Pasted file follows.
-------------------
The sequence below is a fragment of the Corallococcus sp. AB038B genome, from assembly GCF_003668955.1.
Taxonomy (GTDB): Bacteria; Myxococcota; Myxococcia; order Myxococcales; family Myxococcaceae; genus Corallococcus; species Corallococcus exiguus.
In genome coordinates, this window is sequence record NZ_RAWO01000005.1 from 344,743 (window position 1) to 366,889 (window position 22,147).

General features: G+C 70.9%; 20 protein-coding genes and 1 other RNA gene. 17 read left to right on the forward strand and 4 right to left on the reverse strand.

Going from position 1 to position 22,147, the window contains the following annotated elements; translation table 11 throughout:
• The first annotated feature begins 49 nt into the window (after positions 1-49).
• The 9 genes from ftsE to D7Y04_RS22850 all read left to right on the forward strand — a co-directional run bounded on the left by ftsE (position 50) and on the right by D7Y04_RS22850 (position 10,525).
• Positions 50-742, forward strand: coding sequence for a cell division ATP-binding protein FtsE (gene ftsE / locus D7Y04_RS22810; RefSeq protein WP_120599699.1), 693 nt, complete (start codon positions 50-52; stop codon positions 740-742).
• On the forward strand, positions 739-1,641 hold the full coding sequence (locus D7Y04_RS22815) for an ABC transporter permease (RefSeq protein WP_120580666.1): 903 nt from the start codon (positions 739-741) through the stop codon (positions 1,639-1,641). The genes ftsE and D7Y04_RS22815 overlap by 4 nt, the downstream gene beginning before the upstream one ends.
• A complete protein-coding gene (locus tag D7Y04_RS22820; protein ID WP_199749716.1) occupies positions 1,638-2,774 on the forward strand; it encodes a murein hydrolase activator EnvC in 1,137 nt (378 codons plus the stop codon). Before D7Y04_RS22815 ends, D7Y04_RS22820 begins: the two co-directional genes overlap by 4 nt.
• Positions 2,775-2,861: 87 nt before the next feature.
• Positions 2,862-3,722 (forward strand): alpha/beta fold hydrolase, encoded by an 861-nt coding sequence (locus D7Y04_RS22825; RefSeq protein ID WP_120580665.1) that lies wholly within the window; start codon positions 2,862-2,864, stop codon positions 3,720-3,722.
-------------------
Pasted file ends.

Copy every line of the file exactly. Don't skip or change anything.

The sequence below is a fragment of the Corallococcus sp. AB038B genome, from assembly GCF_003668955.1.
Taxonomy (GTDB): Bacteria; Myxococcota; Myxococcia; order Myxococcales; family Myxococcaceae; genus Corallococcus; species Corallococcus exiguus.
In genome coordinates, this window is sequence record NZ_RAWO01000005.1 from 344,743 (window position 1) to 366,889 (window position 22,147).

General features: G+C 70.9%; 20 protein-coding genes and 1 other RNA gene. 17 read left to right on the forward strand and 4 right to left on the reverse strand.

Going from position 1 to position 22,147, the window contains the following annotated elements; translation table 11 throughout:
• The first annotated feature begins 49 nt into the window (after positions 1-49).
• The 9 genes from ftsE to D7Y04_RS22850 all read left to right on the forward strand — a co-directional run bounded on the left by ftsE (position 50) and on the right by D7Y04_RS22850 (position 10,525).
• Positions 50-742, forward strand: coding sequence for a cell division ATP-binding protein FtsE (gene ftsE / locus D7Y04_RS22810; RefSeq protein WP_120599699.1), 693 nt, complete (start codon positions 50-52; stop codon positions 740-742).
• On the forward strand, positions 739-1,641 hold the full coding sequence (locus D7Y04_RS22815) for an ABC transporter permease (RefSeq protein WP_120580666.1): 903 nt from the start codon (positions 739-741) through the stop codon (positions 1,639-1,641). The genes ftsE and D7Y04_RS22815 overlap by 4 nt, the downstream gene beginning before the upstream one ends.
• A complete protein-coding gene (locus tag D7Y04_RS22820; protein ID WP_199749716.1) occupies positions 1,638-2,774 on the forward strand; it encodes a murein hydrolase activator EnvC in 1,137 nt (378 codons plus the stop codon). Before D7Y04_RS22815 ends, D7Y04_RS22820 begins: the two co-directional genes overlap by 4 nt.
• Positions 2,775-2,861: 87 nt before the next feature.
• Positions 2,862-3,722 (forward strand): alpha/beta fold hydrolase, encoded by an 861-nt coding sequence (locus D7Y04_RS22825; RefSeq protein ID WP_120580665.1) that lies wholly within the window; start codon positions 2,862-2,864, stop codon positions 3,720-3,722.